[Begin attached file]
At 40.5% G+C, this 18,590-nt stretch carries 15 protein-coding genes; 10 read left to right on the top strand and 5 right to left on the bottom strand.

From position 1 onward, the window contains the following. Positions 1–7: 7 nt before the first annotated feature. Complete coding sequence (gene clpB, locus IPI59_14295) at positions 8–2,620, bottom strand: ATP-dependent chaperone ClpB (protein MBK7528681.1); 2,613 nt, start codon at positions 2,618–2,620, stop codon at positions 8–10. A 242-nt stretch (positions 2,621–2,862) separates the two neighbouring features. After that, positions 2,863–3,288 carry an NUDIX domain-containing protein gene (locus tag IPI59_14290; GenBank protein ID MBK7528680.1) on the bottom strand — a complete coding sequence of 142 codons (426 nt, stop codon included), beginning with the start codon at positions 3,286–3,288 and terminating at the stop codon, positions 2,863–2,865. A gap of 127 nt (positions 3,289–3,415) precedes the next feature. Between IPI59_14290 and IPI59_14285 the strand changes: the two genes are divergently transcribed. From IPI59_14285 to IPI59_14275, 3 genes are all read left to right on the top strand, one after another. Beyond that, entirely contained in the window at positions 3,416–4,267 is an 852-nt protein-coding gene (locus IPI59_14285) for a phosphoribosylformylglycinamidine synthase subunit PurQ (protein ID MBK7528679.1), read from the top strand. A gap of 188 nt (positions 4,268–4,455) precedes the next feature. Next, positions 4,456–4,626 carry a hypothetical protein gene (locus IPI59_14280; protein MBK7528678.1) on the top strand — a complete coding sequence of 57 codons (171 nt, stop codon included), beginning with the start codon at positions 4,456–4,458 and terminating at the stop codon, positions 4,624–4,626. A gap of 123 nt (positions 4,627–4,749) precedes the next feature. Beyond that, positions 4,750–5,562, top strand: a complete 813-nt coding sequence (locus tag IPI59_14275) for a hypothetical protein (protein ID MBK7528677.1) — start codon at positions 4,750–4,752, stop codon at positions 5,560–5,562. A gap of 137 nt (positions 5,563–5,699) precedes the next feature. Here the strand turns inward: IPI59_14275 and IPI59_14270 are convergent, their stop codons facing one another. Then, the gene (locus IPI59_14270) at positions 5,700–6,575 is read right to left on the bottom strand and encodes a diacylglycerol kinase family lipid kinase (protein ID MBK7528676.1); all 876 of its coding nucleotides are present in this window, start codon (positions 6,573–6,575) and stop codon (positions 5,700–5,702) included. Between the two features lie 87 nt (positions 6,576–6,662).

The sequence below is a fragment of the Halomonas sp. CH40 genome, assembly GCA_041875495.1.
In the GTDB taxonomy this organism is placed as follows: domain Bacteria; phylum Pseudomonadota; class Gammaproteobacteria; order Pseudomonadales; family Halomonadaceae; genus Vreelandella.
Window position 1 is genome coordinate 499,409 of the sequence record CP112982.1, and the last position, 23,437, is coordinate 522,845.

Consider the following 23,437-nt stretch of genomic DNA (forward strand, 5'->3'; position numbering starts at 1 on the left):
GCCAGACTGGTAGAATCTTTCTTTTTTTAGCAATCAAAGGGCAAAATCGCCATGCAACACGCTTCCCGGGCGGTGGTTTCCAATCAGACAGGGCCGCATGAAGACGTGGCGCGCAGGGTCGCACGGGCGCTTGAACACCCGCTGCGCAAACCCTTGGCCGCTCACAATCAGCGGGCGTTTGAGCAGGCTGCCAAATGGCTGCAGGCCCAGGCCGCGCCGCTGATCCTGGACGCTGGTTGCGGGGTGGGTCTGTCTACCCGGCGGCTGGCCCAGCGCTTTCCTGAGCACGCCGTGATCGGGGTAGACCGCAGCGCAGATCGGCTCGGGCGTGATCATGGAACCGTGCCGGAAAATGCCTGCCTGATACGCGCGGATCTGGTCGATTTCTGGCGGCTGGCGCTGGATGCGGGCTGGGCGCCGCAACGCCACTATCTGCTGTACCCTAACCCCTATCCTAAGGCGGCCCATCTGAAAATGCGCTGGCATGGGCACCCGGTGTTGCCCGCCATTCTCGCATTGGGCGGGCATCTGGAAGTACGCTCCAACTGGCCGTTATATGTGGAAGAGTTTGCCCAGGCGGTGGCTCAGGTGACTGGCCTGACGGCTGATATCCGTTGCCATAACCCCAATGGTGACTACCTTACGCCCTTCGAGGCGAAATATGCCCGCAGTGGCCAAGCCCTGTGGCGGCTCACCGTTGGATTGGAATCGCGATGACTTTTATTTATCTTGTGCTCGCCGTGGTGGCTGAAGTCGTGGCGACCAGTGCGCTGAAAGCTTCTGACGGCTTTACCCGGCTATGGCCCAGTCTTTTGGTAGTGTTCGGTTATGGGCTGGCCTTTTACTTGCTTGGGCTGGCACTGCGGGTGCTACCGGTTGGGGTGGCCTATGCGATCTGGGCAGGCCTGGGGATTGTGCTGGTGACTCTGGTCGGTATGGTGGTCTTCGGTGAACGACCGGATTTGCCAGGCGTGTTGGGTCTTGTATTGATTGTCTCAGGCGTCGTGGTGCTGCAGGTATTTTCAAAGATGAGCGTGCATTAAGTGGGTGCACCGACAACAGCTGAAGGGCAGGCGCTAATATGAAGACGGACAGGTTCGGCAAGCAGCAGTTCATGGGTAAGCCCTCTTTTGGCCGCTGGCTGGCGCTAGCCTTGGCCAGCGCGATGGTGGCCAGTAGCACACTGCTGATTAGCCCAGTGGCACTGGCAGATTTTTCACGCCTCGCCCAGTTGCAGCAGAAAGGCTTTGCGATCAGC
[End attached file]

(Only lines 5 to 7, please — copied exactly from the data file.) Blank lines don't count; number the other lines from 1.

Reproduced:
Window position 1 is genome coordinate 499,409 of the sequence record CP112982.1, and the last position, 23,437, is coordinate 522,845.

Consider the following 23,437-nt stretch of genomic DNA (forward strand, 5'->3'; position numbering starts at 1 on the left):
GCCAGACTGGTAGAATCTTTCTTTTTTTAGCAATCAAAGGGCAAAATCGCCATGCAACACGCTTCCCGGGCGGTGGTTTCCAATCAGACAGGGCCGCATGAAGACGTGGCGCGCAGGGTCGCACGGGCGCTTGAACACCCGCTGCGCAAACCCTTGGCCGCTCACAATCAGCGGGCGTTTGAGCAGGCTGCCAAATGGCTGCAGGCCCAGGCCGCGCCGCTGATCCTGGACGCTGGTTGCGGGGTGGGTCTGTCTACCCGGCGGCTGGCCCAGCGCTTTCCTGAGCACGCCGTGATCGGGGTAGACCGCAGCGCAGATCGGCTCGGGCGTGATCATGGAACCGTGCCGGAAAATGCCTGCCTGATACGCGCGGATCTGGTCGATTTCTGGCGGCTGGCGCTGGATGCGGGCTGGGCGCCGCAACGCCACTATCTGCTGTACCCTAACCCCTATCCTAAGGCGGCCCATCTGAAAATGCGCTGGCATGGGCACCCGGTGTTGCCCGCCATTCTCGCATTGGGCGGGCATCTGGAAGTACGCTCCAACTGGCCGTTATATGTGGAAGAGTTTGCCCAGGCGGTGGCTCAGGTGACTGGCCTGACGGCTGATATCCGTTGCCATAACCCCAATGGTGACTACCTTACGCCCTTCGAGGCGAAATATGCCCGCAGTGGCCAAGCCCTGTGGCGGCTCACCGTTGGATTGGAATCGCGATGACTTTTATTTATCTTGTGCTCGCCGTGGTGGCTGAAGTCGTGGCGACCAGTGCGCTGAAAGCTTCTGACGGCTTTACCCGGCTATGGCCCAGTCTTTTGGTAGTGTTCGGTTATGGGCTGGCCTTTTACTTGCTTGGGCTGGCACTGCGGGTGCTACCGGTTGGGGTGGCCTATGCGATCTGGGCAGGCCTGGGGATTGTGCTGGTGACTCTGGTCGGTATGGTGGTCTTCGGTGAACGACCGGATTTGCCAGGCGTGTTGGGTCTTGTATTGATTGTCTCAGGCGTCGTGGTGCTGCAGGTATTTTCAAAGATGAGCGTGCATTAAGTGGGTGCACCGACAACAGCTGAAGGGCAGGCGCTAATATGAAGACGGACAGGTTCGGCAAGCAGCAGTTCATGGGTAAGCCCTCTTTTGGCCGCTGGCTGGCGCTAGCCTTGGCCAGCGCGATGGTGGCCAGTAGCACACTGCTGATTAGCCCAGTGGCACTGGCAGATTTTTCACGCCTCGCCCAGTTGCAGCAGAAAGGCTTTGCGATCAGC